By Robbie Blakeley, Contributing Sports Reporter
RIO DE JANEIRO, BRAZIL – Rio Rugby Club, which made it to the finals of the Rio de Janeiro State Rugby Union’s Annual XV’s competition on July 2nd, has taken great strides both on-and-off the field in recent months. Although eventually losing out in the final of the tournament to neighbors and rivals UFF/Niteroi, the side excelled in a prolonged tournament which lasted for five months and included entries from across Rio state.
After coming so close this time around, the is club pressing forward, not resting on its laurels. The Copa Rio starts in August as Rio Rugby continues to take important steps to turn the sport into a more widespread pastime before the 2016 Olympic Games.
One of Rio Rugby Club’s key players, Dale Smith predicts: “The [Copa Rio] competition will be tougher than ever with all teams improving noticeably during the last competition…this should be a tightly contested contest.”
Also the Copa do Brasil competition will take rugby nationwide and is crucial to the sport’s growth in Brazil. Three teams from each region will compete, with the winner of each region going into a playoff. The overall victor will be invited to join Brazil’s most prestigious competition, the “A League”, a twelve-team tournament featuring the best clubs in the country.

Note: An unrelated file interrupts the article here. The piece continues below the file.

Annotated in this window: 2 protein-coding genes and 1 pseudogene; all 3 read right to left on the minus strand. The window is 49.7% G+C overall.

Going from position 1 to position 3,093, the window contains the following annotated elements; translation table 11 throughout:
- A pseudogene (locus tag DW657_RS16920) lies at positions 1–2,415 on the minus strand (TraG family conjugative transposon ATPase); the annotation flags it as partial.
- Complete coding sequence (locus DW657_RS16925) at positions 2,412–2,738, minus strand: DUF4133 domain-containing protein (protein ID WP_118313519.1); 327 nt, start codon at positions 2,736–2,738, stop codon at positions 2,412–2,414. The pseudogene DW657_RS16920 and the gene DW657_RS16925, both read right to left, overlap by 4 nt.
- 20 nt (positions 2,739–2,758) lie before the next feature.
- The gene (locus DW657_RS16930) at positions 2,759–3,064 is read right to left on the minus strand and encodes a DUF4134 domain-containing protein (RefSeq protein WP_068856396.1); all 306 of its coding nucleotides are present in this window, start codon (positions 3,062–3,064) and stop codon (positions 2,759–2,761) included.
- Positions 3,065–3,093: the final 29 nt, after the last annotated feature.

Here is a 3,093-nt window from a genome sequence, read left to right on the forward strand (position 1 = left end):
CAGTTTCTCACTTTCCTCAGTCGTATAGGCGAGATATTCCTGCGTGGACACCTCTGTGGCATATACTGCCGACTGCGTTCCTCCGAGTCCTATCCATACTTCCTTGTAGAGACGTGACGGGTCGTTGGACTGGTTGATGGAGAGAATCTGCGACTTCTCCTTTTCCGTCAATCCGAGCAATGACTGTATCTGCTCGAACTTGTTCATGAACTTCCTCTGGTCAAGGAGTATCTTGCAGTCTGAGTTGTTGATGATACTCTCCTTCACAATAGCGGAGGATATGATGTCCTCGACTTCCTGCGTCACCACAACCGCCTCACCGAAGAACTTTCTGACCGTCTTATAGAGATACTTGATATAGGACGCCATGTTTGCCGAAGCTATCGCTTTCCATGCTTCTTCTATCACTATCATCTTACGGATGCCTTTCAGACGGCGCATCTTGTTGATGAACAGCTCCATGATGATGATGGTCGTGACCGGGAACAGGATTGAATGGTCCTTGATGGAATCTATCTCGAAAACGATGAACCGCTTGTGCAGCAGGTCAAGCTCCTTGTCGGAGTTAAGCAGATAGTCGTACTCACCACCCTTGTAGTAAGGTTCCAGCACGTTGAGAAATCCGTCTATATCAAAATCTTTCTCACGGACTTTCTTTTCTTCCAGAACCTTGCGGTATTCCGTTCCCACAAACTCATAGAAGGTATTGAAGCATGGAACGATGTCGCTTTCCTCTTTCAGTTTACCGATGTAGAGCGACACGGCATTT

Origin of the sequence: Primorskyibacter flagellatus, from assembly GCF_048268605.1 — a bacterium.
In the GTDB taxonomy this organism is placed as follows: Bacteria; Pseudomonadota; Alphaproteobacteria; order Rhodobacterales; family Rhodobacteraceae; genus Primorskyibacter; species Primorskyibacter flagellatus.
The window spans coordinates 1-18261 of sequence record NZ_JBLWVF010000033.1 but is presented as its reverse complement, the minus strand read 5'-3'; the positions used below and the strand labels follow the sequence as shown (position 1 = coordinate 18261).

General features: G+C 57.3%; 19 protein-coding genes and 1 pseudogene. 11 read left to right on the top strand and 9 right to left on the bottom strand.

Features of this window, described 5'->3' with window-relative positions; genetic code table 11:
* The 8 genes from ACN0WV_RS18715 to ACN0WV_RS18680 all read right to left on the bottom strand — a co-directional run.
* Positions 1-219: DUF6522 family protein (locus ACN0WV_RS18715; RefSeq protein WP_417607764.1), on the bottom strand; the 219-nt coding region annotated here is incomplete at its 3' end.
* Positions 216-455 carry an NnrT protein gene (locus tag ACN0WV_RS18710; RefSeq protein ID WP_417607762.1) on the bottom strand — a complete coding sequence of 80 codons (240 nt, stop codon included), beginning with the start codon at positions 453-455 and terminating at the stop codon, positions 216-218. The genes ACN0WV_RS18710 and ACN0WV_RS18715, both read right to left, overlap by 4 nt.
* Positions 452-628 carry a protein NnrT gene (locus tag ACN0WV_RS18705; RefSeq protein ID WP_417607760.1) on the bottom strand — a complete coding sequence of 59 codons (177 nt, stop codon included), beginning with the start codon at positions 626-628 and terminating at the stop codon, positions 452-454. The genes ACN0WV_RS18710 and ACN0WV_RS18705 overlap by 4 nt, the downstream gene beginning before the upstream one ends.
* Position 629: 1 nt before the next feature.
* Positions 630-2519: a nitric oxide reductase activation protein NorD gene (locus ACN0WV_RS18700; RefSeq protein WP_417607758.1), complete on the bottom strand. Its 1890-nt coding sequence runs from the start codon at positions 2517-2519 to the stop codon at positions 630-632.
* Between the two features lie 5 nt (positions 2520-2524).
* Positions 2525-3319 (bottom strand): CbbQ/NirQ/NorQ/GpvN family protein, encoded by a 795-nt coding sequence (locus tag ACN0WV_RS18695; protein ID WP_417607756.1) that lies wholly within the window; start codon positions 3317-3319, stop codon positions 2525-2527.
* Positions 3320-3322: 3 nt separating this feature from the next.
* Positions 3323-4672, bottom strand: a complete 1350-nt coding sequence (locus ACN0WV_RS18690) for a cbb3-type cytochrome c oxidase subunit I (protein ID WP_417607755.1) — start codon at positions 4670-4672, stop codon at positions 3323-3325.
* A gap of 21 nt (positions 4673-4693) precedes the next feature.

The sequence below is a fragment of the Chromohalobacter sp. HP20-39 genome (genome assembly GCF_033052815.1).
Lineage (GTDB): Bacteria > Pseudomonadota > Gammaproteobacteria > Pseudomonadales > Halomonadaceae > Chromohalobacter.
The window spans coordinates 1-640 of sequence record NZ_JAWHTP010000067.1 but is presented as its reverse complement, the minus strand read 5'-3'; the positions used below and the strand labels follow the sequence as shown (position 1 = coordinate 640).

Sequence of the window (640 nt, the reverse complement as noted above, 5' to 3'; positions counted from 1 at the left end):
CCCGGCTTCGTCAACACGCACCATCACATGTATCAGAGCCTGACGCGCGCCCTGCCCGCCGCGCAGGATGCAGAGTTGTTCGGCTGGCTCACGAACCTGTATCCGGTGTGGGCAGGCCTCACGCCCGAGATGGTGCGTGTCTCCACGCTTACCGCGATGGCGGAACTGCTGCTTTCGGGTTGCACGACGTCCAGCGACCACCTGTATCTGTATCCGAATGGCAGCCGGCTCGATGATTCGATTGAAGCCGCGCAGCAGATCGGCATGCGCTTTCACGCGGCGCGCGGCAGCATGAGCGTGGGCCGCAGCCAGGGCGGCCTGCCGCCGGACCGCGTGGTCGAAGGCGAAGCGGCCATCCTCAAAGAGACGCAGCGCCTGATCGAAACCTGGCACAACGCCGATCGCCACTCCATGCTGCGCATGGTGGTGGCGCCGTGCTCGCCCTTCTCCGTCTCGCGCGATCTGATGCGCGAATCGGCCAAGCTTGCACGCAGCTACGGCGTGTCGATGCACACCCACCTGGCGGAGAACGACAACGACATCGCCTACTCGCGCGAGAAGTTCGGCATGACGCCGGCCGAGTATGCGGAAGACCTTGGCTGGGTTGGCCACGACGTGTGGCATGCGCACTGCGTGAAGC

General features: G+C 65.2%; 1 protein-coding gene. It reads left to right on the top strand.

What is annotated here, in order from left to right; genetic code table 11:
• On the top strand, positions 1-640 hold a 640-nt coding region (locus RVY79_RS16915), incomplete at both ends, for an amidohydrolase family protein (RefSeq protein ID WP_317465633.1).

With popularity soaring over the last year, tournaments and competitive fixtures can now occur all year round. Later this year, four Rugby 7’s competitions will be held, with the overall winner also progressing to another national tournament.
The rapid growth of the game has inspired those at Rio Rugby to bring the sport to a larger audience as well. Club president Justin Thornyroft tells The Rio Times how rugby is reaching those in some of Rio’s less privileged communities, where earlier this year Vidigal saw a rugby sports program initiated.
“The area of Vidigal has already seen the benefit; the Municipal Secretary of Sports and Leisure will invest nearly R$250,000 into a community project to get the locals playing rugby.” Thornyroft explains.
The increase in popularity should mean Brazil are in a good position to compete in the Olympic Games in 2016, when Rugby 7’s will debut as an Olympic sport. Initial signs are encouraging: at Twickenham, London’s famous rugby home, Brazil finished third in an international Rugby 7’s tournament last month.
Rapid squad growth means there is a distinct possibility Rio Rugby can soon begin to field two sides; there is currently just one adult side, with the hope that a team for juniors can be started. Two of the clubs younger players have recently been chosen for the Brazilian U19 Rugby Squad in a tournament in Jundiai, SP with teams competing from all over the country.
Clubs are growing quickly across the state. Some have tripled in size over the past year, following the recent trend across Brazil showing rugby is becoming more popular by the month. A recent survey unveiled over 320 teams across the country.
The draw of Rugby for many though, is a sense of fun and camaraderie the sport is famous for, as Dale Smith explains: “It’s the social side of the club where most of our closest friends are made. We have players from all backgrounds and several different continents playing together as equals…where else could you find that!”
Anyone interested in learning the sport or wishing to join the competition should contact: firstname.lastname@example.org. The club accepts males and females from fourteen years-old. Training is every Saturday from 3-5PM, followed by a barbecue at the “Ilha do Fundão” university pitch.